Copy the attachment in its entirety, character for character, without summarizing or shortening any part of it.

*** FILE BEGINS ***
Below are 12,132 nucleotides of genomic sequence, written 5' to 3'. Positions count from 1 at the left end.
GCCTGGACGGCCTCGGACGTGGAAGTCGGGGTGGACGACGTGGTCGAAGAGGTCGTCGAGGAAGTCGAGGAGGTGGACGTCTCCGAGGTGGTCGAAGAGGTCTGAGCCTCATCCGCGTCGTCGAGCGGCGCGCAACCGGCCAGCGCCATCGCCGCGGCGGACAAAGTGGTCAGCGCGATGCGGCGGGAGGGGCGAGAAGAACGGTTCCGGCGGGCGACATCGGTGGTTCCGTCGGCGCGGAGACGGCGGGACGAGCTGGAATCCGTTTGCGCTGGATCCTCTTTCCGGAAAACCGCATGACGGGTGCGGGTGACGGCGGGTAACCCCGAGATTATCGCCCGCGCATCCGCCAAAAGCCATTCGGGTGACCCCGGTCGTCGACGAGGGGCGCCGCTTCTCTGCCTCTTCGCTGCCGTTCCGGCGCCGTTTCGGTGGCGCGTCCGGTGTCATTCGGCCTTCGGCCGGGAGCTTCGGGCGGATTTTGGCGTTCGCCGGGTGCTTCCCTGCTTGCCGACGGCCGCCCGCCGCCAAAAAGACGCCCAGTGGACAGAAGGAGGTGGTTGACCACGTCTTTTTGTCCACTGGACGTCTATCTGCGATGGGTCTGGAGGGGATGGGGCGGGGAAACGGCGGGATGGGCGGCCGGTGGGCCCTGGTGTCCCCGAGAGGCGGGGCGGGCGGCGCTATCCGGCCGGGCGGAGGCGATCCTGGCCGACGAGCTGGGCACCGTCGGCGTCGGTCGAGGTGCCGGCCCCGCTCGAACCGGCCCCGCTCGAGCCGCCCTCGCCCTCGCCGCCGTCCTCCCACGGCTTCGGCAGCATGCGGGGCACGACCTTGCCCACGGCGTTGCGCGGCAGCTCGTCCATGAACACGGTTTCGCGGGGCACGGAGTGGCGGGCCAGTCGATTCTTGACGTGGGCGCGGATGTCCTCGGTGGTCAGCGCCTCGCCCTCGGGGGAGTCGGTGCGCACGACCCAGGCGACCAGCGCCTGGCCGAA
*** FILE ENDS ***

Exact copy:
Below are 12,132 nucleotides of genomic sequence, written 5' to 3'. Positions count from 1 at the left end.
GCCTGGACGGCCTCGGACGTGGAAGTCGGGGTGGACGACGTGGTCGAAGAGGTCGTCGAGGAAGTCGAGGAGGTGGACGTCTCCGAGGTGGTCGAAGAGGTCTGAGCCTCATCCGCGTCGTCGAGCGGCGCGCAACCGGCCAGCGCCATCGCCGCGGCGGACAAAGTGGTCAGCGCGATGCGGCGGGAGGGGCGAGAAGAACGGTTCCGGCGGGCGACATCGGTGGTTCCGTCGGCGCGGAGACGGCGGGACGAGCTGGAATCCGTTTGCGCTGGATCCTCTTTCCGGAAAACCGCATGACGGGTGCGGGTGACGGCGGGTAACCCCGAGATTATCGCCCGCGCATCCGCCAAAAGCCATTCGGGTGACCCCGGTCGTCGACGAGGGGCGCCGCTTCTCTGCCTCTTCGCTGCCGTTCCGGCGCCGTTTCGGTGGCGCGTCCGGTGTCATTCGGCCTTCGGCCGGGAGCTTCGGGCGGATTTTGGCGTTCGCCGGGTGCTTCCCTGCTTGCCGACGGCCGCCCGCCGCCAAAAAGACGCCCAGTGGACAGAAGGAGGTGGTTGACCACGTCTTTTTGTCCACTGGACGTCTATCTGCGATGGGTCTGGAGGGGATGGGGCGGGGAAACGGCGGGATGGGCGGCCGGTGGGCCCTGGTGTCCCCGAGAGGCGGGGCGGGCGGCGCTATCCGGCCGGGCGGAGGCGATCCTGGCCGACGAGCTGGGCACCGTCGGCGTCGGTCGAGGTGCCGGCCCCGCTCGAACCGGCCCCGCTCGAGCCGCCCTCGCCCTCGCCGCCGTCCTCCCACGGCTTCGGCAGCATGCGGGGCACGACCTTGCCCACGGCGTTGCGCGGCAGCTCGTCCATGAACACGGTTTCGCGGGGCACGGAGTGGCGGGCCAGTCGATTCTTGACGTGGGCGCGGATGTCCTCGGTGGTCAGCGCCTCGCCCTCGGGGGAGTCGGTGCGCACGACCCAGGCGACCAGCGCCTGGCCGAA